Five ways to save money on your energy bills this spring

Although it’s hard to believe looking at this week’s weather forecast, spring is officially upon us.

Hopefully, March’s short-lived heatwave gave us a glimpse of the warm weather to come in the next few months – not just because we want to get our beer garden hats on, but also to give us some respite from our mounting energy bills.

As the weather gets hotter, we’ll be able to use our radiators and boilers less, but there are some extra hacks to save even more money on energy in the springtime. 

From a little bit of spring cleaning to making use of the natural sunlight, here is some expert advice on how to save money on your energy bills this spring.

Energy saving hacks for spring

Try not to turn your boiler off

While it might seem like the best idea to turn off your boiler completely, this will also turn off your hot water.

Instead, Daniel Nezhad from UK Radiators suggests tweaking the settings on your thermostat/control panel to only provide hot water and not heating.

‘This way, you will still get hot water throughout the house, but your radiators won’t come on,’ he says.

One downside to this might be that you still need to use one radiator to dry clothes or towels. If this is the case, Nezhad recommends switching to a dual fuel radiator or towel rail.

‘Dual fuel systems pay for themselves over time as you’re making your home more efficient in terms of heating,’ he adds. 

‘Central heating is the most cost effective heating solution in the winter months, but in the warmer months, you don’t want to have to turn the central heating on every day just to dry your towels in the bathroom. 

‘Dual fuel gives you the best of central heating benefits in the winter and then the flexibility and single or individual control in the summer.’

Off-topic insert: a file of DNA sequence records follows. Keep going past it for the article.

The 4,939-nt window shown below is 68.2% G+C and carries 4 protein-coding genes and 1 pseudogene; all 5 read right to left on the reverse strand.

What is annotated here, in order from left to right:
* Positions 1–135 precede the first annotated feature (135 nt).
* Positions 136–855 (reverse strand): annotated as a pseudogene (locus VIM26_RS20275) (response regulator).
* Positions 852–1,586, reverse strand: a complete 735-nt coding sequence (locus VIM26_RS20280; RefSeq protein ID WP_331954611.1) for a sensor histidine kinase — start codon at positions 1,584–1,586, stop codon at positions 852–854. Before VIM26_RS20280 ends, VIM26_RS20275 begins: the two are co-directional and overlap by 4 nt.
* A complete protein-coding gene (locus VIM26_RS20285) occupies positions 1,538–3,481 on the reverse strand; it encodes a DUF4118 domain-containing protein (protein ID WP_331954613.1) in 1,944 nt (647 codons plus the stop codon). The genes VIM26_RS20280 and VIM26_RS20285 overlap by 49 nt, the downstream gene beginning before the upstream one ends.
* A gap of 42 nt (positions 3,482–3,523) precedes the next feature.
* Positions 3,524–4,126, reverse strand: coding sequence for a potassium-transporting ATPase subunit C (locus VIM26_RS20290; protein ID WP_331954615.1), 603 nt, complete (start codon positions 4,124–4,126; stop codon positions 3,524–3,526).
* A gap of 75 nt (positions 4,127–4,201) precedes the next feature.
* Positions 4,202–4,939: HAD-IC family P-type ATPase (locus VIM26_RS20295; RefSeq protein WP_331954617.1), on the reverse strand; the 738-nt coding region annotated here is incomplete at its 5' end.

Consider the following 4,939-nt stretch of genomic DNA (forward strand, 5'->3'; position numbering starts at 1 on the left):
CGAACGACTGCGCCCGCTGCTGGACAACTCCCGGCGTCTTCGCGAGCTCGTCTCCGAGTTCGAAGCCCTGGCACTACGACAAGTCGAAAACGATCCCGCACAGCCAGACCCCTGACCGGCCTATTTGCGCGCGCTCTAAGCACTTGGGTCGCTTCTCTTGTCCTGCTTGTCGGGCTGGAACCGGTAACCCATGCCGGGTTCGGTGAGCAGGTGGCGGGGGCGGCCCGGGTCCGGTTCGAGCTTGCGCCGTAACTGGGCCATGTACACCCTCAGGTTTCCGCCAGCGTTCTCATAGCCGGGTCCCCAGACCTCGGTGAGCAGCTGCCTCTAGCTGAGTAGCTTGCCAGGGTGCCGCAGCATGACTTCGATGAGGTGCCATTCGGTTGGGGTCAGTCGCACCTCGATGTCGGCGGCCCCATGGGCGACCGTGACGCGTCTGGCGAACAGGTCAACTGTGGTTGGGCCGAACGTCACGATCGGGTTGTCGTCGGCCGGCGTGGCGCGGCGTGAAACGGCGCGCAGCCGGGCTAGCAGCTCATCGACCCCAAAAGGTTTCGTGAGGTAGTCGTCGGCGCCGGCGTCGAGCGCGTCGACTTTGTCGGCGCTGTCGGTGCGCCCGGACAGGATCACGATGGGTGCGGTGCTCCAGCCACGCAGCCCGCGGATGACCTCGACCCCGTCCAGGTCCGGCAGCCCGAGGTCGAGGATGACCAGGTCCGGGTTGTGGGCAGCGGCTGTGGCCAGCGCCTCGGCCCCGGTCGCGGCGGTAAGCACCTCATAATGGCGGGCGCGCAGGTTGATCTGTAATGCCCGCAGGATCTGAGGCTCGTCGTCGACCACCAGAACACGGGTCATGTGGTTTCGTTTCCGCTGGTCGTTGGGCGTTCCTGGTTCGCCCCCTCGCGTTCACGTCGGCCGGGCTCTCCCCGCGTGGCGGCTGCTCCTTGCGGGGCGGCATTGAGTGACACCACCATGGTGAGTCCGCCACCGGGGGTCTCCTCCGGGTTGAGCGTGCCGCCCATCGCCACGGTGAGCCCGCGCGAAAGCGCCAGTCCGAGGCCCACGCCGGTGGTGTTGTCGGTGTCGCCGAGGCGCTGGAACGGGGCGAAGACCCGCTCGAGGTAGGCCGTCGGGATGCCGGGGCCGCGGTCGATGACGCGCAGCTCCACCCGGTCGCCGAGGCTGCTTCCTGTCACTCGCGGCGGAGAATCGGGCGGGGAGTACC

Reduce the temperature of your heating

Although our British weather usually means we need to continue heating our homes during spring and summer, particularly in the evenings, it’s a good idea to reduce the temperature of your heating. 

‘The lower end of 18 degrees is a good temperature to not risk getting too hot as the weather fluctuates,’ says Nezhad. 

‘You’ll also save yourself money by having it lower and having to turn it up occasionally as opposed to having it higher and not bothering to turn it down when it gets too warm.

‘You can also turn down the TRVs (thermostatic radiator valves) on your radiators while making use of the heat from the sun.’

Spring clean your system

Don’t leave out your heating systems, like radiators, when you’re spring cleaning this year – clean radiators are warm radiators. 

‘Dusty, dirty radiators don’t just look unkempt, they can also drastically affect the efficiency of your heating,’ Nezhad says. 

‘Aside from the dust clogging up the fins, other problems such as rust and general grime can severely impact how well your radiators work and look. 

‘Cleaning up your radiators could also save you money on those rare occasions you need to use your heating as the weather warms up.’

Make use of the sunlight

If you’re lucky enough to have a big south or south-west facing window in your home, you’ll be able to reap the benefits of the sunnier days while saving money on your lighting and heating. 

Nezhad advises keeping your blinds and curtains open for as long as possible.

He says: ‘The brighter mornings and longer evenings mean not only a reduced use of lighting but also some reduced use of your heating as the sunlight streams in and keeps rooms warm. 

‘An added bonus is that you can also start to dry your clothes outside if you’re blessed with the space, which will help to prevent damp build-up and will therefore chase away some of the chill. 

‘It also means you’re not putting damp clothes on cold radiators and so will prevent external damage to your radiators such as corrosion and rust.’

Fire up your boiler once in a while

Finally, if you are planning to turn your boiler off for a while when the weather gets warmer, make sure you turn it on every once in a while to make sure it’s still working.

‘Just like with the battery in your car (it goes flat if you don’t run the engine for a little while regularly), if you don’t run your heating occasionally, you could find that your central heating won’t turn on when you come to use it in the autumn,’ says Nezhad.

‘This can be avoided by simply switching on your heating once a month and waiting until your radiators begin to get warm. 

‘Doing this once a month throughout the summer will prevent the pump and diverter valve, which direct water around the heating system, from seizing up.’

That way, your summer of savings won’t be spoiled by you having to fork out for a new boiler come winter.

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